Takata airbag components presented before a U.S. Senate Committee on Commerce, Science, and Transportation at a hearing on Nov. 20, 2014. Photo: Diego M. Radzinschi/ALM

A Honda engineer who claimed to know “the truth about Takata’s inflator recall” should be compelled to testify in the Miami multidistrict litigation alleging a plot to hide reports about defective air bags, a special master recommended.

The automaker is facing civil conspiracy claims from drivers who allege Honda and Takata worked together to conceal a defect in the inflators that caused air bags to explode. Honda turned over 2013 emails in which engineer Takeru Fukuda, who has worked for Honda in Japan for 25 years, compared himself to Edward Snowden and called himself “a witness in the dark” who could “cause a complete reversal in the auto industry” by reporting his knowledge to the U.S. National Highway Traffic Safety Administration.

The dispute over whether plaintiffs counsel could question Fukuda hinged on whether he could be considered a “managing agent” for Honda under federal court rules since he is not a manager. He works in Honda’s research and development subsidiary as an assistant chief engineer, a job title held by about 40 percent of division employees. The company said Fukuda, identified in court documents deferentially as Fukuda-san, spent most of his career working on plastic air-bag system enclosures rather than the internal inflators or their propellants.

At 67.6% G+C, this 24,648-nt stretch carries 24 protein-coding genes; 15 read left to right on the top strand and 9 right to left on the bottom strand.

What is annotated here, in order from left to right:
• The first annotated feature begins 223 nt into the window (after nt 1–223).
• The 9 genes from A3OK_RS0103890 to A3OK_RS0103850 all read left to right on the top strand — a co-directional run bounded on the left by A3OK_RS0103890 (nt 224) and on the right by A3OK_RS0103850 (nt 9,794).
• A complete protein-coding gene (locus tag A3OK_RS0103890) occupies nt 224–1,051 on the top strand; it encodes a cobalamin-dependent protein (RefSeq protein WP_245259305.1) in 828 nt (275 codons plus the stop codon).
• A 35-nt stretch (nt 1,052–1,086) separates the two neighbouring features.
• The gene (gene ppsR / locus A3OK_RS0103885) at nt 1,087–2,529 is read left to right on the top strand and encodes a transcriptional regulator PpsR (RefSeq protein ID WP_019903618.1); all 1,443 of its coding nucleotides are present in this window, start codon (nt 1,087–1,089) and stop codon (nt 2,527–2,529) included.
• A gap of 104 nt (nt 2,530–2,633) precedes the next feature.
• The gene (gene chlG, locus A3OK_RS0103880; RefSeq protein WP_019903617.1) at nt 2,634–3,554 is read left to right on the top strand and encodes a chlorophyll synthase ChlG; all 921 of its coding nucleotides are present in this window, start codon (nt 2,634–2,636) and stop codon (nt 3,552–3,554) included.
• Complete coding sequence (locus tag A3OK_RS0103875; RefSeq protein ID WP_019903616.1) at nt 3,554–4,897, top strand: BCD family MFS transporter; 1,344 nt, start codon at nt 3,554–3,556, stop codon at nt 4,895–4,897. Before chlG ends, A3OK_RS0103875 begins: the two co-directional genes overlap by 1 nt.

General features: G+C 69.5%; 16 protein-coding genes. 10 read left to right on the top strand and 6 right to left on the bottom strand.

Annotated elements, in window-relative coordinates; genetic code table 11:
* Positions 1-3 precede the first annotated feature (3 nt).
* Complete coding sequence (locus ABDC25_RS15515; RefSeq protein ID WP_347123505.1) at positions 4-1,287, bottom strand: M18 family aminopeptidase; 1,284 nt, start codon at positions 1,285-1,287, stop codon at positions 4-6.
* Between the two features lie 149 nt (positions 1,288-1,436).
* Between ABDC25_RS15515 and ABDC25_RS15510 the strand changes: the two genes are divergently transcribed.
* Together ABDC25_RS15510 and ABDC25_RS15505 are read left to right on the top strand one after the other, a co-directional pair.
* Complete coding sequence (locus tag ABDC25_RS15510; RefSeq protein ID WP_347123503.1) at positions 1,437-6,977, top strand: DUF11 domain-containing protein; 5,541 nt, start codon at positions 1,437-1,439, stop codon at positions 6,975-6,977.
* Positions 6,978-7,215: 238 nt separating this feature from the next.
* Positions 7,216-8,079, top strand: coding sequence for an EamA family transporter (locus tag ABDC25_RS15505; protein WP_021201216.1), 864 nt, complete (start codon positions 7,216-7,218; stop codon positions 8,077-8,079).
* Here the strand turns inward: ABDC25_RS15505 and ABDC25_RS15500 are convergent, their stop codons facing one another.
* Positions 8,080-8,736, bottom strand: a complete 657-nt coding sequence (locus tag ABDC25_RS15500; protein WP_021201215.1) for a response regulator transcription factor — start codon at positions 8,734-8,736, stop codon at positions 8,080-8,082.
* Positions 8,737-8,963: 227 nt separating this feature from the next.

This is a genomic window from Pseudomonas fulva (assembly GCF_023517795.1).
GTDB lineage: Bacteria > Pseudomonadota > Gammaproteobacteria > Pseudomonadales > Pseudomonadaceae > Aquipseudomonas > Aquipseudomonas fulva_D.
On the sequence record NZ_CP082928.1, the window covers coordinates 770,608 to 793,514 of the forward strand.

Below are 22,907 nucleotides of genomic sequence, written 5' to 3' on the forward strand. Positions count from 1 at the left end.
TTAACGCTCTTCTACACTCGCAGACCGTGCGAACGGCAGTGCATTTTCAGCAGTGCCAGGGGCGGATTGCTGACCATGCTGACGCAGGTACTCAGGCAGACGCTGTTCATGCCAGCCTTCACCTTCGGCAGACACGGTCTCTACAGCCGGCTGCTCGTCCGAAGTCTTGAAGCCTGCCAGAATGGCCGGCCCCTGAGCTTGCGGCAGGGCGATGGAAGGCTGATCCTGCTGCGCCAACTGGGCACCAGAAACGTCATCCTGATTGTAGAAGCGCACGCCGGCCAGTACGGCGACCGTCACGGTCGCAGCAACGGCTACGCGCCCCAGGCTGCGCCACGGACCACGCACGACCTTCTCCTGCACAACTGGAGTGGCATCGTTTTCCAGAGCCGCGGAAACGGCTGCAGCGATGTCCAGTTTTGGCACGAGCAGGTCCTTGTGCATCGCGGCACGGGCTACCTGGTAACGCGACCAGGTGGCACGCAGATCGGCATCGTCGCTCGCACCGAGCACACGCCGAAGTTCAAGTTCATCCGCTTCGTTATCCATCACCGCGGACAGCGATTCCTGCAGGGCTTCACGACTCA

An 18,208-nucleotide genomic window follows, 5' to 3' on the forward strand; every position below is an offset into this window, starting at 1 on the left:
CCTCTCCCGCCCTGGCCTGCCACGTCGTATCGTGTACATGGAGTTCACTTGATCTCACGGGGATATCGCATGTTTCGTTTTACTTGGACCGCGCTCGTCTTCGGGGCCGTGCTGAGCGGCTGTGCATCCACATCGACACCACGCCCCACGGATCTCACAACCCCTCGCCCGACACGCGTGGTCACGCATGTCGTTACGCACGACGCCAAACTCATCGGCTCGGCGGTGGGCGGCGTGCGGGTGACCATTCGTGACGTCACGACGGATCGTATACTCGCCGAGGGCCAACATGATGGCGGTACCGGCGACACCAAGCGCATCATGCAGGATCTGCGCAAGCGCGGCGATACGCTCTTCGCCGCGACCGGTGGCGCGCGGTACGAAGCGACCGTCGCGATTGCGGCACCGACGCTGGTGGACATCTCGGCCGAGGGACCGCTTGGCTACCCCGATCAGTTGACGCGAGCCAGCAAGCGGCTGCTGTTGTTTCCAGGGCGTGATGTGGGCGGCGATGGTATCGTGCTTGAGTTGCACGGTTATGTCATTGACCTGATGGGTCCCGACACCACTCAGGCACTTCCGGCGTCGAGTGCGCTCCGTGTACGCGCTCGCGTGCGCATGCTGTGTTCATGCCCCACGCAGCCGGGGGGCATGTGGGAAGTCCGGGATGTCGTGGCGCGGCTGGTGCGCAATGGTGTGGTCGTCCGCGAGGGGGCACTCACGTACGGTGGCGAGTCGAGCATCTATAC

Honda does not object to its engineer testifying. But because Fukuda did not consent to a deposition, he can’t be examined by the plaintiffs under a 1963 treaty between the U.S. and Japan unless a federal judge finds he is a managing agent.

Special master Ryan Stumphauzer, a partner at Stumphauzer & Sloman in Miami, concluded Fukuda is a managing agent not because he’s a high-level executive — he’s not — but because no one is in a better position to testify about a 1999 air bag inspection when an inflator ruptured.

Fukuda “conducted and is the only available witness to the 1999 test that resulted in the Takata inflator rupture, attended both the 1999 and 2000 meetings concerning Takata inflator ruptures, aggressively challenged Takata’s findings as to the cause of the 1999 rupture, and communicated his concerns with Takata’s findings and apparently told his colleagues at Honda about his distrust of Takata,” Stumphauzer wrote in a report filed Wednesday.

U.S. District Judge Federico Moreno will make the final decision.

Honda has said it believes the deposition would show plaintiffs counsel misinterpreted the emails.

“Honda does not oppose our engineer’s testimony,” a company statement said. “Honda will work with him to comply with the court’s ruling. We are confident that testimony from this engineer will confirm that Honda has acted responsibly throughout its investigation and handling of the Takata airbag inflator product issue.”

Miami attorney Peter Prieto of Podhurst Orseck, lead counsel for the plaintiffs, said Honda has not been helpful in the discovery process.

“Like everything with Honda, obtaining the deposition of Mr. Fukuda was a struggle and came only after weeks of litigation,” he said. “But we are pleased with the thorough analysis by Special Master Stumphauzer in his report, and we look forward to deposing Mr. Fukuda, the self-proclaimed Edward Snowden of Honda.”